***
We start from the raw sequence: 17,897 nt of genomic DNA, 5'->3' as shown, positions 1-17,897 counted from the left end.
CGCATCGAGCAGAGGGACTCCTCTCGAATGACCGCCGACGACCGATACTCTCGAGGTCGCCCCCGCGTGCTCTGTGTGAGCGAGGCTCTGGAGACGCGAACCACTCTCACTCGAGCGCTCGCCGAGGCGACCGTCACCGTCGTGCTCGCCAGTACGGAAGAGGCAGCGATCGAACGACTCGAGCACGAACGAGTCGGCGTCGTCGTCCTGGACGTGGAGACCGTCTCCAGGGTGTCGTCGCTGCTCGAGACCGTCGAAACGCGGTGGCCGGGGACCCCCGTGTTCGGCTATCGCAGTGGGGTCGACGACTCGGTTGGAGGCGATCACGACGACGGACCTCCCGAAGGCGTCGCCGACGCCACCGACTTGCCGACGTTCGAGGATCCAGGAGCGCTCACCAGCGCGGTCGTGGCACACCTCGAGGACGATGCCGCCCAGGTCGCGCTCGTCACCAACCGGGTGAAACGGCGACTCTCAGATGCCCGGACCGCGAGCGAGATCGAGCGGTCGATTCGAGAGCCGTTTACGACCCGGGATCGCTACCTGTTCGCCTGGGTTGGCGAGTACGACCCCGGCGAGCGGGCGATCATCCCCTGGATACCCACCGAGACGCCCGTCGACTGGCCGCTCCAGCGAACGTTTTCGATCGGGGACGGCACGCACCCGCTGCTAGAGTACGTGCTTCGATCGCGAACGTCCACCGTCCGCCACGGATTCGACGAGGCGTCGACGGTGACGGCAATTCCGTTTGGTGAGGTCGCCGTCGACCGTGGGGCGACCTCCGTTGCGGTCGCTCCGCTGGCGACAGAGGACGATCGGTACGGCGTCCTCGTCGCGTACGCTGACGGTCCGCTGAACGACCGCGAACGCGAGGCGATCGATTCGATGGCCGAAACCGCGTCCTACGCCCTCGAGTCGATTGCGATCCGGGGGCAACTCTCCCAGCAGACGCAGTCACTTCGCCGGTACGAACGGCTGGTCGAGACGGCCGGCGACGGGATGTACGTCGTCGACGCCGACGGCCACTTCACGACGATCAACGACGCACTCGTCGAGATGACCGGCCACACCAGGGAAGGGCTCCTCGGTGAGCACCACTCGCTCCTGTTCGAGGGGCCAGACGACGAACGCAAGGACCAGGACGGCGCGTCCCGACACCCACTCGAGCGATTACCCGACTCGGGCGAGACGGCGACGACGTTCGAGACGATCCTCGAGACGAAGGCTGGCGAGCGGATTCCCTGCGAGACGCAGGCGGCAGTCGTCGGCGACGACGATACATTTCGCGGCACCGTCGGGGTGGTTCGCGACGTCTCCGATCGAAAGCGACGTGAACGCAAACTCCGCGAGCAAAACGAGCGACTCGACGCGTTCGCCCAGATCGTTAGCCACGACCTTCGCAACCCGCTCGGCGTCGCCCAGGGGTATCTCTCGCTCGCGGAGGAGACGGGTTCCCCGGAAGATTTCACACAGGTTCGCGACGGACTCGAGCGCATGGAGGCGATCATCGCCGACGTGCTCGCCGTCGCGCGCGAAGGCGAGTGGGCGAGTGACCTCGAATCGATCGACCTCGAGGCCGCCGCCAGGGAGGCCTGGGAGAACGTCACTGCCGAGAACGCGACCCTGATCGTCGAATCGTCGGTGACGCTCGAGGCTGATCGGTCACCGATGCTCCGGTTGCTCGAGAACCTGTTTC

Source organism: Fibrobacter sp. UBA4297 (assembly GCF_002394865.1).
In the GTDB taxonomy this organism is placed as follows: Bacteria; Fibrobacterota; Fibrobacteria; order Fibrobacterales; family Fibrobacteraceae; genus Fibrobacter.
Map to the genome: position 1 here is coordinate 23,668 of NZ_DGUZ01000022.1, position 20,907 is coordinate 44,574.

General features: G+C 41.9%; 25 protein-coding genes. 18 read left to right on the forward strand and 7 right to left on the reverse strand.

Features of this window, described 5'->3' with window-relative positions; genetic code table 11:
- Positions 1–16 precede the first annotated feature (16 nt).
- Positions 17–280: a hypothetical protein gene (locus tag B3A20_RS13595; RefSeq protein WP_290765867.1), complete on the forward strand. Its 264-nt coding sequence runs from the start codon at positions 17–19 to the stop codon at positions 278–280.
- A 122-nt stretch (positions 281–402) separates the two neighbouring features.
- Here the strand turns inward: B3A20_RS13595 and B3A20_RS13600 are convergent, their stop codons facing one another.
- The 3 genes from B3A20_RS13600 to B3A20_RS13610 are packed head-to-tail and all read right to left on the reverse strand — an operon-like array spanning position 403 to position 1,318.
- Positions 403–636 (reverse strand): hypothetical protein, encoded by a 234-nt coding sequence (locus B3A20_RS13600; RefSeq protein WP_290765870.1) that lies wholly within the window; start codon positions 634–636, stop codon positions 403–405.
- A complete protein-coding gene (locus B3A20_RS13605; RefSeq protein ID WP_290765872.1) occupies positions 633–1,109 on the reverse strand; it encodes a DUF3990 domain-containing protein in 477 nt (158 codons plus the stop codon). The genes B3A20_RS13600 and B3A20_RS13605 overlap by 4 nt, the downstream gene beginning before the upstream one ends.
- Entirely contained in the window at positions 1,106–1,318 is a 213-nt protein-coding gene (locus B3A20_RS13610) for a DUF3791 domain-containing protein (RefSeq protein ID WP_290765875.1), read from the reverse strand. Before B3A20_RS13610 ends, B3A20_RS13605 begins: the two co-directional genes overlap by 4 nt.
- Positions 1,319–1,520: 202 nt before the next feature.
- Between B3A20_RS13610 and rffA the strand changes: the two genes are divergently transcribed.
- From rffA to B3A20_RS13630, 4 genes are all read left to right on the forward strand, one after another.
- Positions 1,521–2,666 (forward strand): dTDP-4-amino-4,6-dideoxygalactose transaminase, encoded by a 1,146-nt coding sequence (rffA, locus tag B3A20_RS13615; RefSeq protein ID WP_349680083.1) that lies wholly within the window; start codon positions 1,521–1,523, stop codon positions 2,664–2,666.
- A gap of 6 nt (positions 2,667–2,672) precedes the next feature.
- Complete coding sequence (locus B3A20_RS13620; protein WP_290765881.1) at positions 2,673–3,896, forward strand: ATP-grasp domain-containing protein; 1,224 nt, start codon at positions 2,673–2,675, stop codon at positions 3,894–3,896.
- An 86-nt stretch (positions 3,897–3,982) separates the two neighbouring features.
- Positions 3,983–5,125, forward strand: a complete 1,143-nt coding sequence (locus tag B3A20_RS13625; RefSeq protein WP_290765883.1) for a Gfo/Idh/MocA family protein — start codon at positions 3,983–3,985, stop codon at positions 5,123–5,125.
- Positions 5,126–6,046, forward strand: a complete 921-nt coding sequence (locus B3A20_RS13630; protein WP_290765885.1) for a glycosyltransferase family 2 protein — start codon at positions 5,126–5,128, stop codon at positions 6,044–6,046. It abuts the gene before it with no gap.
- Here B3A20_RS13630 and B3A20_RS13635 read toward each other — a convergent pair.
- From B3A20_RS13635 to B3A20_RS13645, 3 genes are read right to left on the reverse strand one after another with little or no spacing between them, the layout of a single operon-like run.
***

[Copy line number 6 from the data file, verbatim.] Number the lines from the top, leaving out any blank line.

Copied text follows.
General features: G+C 41.9%; 25 protein-coding genes. 18 read left to right on the forward strand and 7 right to left on the reverse strand.